Away Point, on 20 February 2012 - 02:48 PM, said:
Powerboat1, on 20 February 2012 - 12:32 PM, said:
Away Point, on 20 February 2012 - 11:10 AM, said:
Powerboat1, on 20 February 2012 - 08:50 AM, said:
Who bought a new boat at the show?
Heard the bell ring twice Saturday, so someone bought something, I guess.
I can't even imagine buying something brand new. The rapid depreciation is just mind boggling!!!
One pleasant thing for me is to see how many things about my old boat I like better than its new counterpart. Granted, they do have new features I would certainly enjoy, but things like going from 3 closets to one, much smaller refrigerator, and a inconveniently located electrical panel, all make me wonder what they're thinking in the design process.
Overall, I enjoyed the show. Seems like it was better than the last time I went a couple years ago.
Truthfully, I'm not sure which gives me more of an itch to get back on the water. Being around all those boats, or what epitomizes so well one of the things we escape while on the water -- the dry, expressionless, indifferent attitude with which someone can deliver hotdogs and beer at rip off prices. lol
Someone has to pay for all those Union workers plugging in the salesmen's laptop, and if you are not going to buy a new boat, they know you just might buy a hot dog and 2 beers. There is your cost structure. If a few forum members would start buying new boats, say 1 percent, the price of beer and hotdogs might go down for 99 percent of the forum members. Basic 2012 economics.
AP, You need to get down to the Miami Show next year. It is an experience a boat guy like you just might enjoy. Boats, Engines, Parts, builders,X 10. I have never experienced a dry,expressionless, indifferent attitude with a young lady in a bikini serving drinks at the Miami show. Put it on your calendar.
I really should make a Miami show trip happen. I'm sure there would be plenty to captivate my interests. Maybe even an interesting boat or two also. :-p lol
I'm glad there still is a boat show at Cobo, but I have to wonder how viable it really is for participants. I guess if they keep coming it must be, but if a hot dog is 4 bucks, hate to imagine what it costs to actually have a presence there.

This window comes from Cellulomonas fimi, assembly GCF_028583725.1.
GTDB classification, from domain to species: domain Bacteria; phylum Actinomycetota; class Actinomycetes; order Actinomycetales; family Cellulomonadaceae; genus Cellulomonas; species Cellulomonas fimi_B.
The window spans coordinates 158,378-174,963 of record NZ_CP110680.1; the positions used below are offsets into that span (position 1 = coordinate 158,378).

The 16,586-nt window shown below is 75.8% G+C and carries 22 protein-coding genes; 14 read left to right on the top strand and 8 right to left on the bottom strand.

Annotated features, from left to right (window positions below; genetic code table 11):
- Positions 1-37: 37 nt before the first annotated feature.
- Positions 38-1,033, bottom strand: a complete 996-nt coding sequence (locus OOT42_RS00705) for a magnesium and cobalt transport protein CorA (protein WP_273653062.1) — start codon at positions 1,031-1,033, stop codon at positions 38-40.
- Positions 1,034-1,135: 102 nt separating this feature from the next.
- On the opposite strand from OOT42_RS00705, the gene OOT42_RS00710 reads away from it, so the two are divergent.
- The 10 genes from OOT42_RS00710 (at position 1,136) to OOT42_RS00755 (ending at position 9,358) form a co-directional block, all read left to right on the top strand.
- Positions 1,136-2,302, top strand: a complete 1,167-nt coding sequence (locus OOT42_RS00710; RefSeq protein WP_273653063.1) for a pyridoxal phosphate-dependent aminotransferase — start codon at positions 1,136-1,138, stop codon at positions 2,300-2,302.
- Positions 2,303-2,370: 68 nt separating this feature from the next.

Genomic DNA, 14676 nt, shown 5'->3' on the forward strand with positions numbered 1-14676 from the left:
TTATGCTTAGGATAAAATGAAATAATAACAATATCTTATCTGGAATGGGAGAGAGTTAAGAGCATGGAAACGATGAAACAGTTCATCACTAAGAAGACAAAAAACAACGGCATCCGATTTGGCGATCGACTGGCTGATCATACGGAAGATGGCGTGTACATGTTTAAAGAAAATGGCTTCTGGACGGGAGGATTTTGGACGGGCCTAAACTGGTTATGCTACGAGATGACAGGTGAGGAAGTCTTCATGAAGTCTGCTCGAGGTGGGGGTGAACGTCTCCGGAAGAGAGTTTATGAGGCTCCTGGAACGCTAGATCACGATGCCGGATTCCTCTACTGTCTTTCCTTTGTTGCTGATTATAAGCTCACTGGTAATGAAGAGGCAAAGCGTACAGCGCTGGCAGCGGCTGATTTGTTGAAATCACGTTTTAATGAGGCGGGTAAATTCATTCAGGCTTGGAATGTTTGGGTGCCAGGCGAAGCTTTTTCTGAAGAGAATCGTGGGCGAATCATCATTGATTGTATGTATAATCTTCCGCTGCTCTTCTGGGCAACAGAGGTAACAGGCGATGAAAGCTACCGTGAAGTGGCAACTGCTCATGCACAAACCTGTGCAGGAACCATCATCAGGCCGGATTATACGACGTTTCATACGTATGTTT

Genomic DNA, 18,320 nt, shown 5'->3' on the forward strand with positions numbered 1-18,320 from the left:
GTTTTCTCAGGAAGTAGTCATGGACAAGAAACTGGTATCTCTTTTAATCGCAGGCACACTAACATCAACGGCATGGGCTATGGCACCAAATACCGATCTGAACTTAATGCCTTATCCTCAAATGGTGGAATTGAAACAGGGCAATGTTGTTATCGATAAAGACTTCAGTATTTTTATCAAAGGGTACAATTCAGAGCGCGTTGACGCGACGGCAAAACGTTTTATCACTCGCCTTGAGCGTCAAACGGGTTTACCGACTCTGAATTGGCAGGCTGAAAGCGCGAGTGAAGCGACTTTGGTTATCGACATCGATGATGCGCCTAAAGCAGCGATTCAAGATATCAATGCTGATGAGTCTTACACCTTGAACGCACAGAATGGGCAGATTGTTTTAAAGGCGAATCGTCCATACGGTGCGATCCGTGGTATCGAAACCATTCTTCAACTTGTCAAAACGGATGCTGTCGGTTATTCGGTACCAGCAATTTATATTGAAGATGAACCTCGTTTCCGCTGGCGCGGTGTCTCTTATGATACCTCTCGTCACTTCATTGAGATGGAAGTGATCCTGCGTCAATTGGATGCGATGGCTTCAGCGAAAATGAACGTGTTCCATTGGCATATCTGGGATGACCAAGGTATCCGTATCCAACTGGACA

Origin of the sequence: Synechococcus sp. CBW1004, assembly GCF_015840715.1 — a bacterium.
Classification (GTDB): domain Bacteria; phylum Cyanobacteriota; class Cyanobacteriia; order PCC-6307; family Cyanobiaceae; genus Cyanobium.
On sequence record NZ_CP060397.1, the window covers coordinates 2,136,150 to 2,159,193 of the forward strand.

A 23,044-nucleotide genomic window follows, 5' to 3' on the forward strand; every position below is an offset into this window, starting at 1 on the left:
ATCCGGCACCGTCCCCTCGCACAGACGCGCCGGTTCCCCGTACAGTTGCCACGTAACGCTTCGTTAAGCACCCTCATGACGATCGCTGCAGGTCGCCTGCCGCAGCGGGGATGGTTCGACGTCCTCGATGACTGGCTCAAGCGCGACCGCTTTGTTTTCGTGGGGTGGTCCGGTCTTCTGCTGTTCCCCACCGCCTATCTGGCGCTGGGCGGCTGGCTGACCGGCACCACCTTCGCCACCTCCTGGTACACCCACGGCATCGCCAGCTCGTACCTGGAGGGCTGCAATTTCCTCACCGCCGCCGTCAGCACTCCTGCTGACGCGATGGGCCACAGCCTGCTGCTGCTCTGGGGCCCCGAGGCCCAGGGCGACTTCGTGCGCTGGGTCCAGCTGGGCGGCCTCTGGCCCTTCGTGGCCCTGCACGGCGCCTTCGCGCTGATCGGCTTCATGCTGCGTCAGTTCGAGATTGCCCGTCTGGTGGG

Viability of the show participants is like asking what a new car dealer's invoice is. It is different for everyone. Back in the day most of the cost for an exhibit was paid for by the dealer, many of whom were mom and pop, and are long gone. There came a time when putting on the exhibit became too much of a high cost, and with boat manufactures consolidating, they got smart fast and started to throw dollars into the show to keep their boats out there.
The last time I wrote a check for square foot exhibit space it cost us more to have the boats brought in, set up etc than the actual "space'. This was a long time ago. You look at a 50K expense and realize most of it went to Cobo's finest unions. We stopped attending, and a funny thing happened. No change in sales, we were sold out by Memorial Day, with 50K extra for beer money. We were offered discounts etc, but again, the space was not the cost. I know they have worked hard and made alot of progress with those issues. The fact of the matter, what cost 50K in Detroit cost 10K in Miami back in the day, crazy.
So as long as manufactures will supply boats with out juicing the dealer, pay a good portion of the costs, the Cobo show will go on. If another manufacture goes bankrupt or is in trouble, you will be visiting Novi for your boat fix. I do not think Bass pro shops and Tracker go to any boat shows. They are the largest selling boats in the country.
There are some interesting trends and we are of course watching the Great Lakes Market. Turn key is the direction things are going. The marine business has always been behind the automotive for several reasons. Some of the larger custom manufactures are moving towards the first 2 years service and maint included. A client purchases a boat and the engine manufacture provides funding for the mechanical service. We have been working with a maint/detail operation that is expanding and paid for by the manufactures. They provide the cleaning and upkeep for the dealer at his shows for no cost and then for the buyer for 2 years. The employees are here on visas, do an outstanding job, the cost to the manufacture very little for the service. The dealer sells a boat with turn key service without the overhead and associated expense. Most folks get out of boating because of maintenance and changes in lifestyle. There are alot of exciting things happening in the business as a whole.
This post has been edited by Powerboat1: 20 February 2012 - 06:30 PM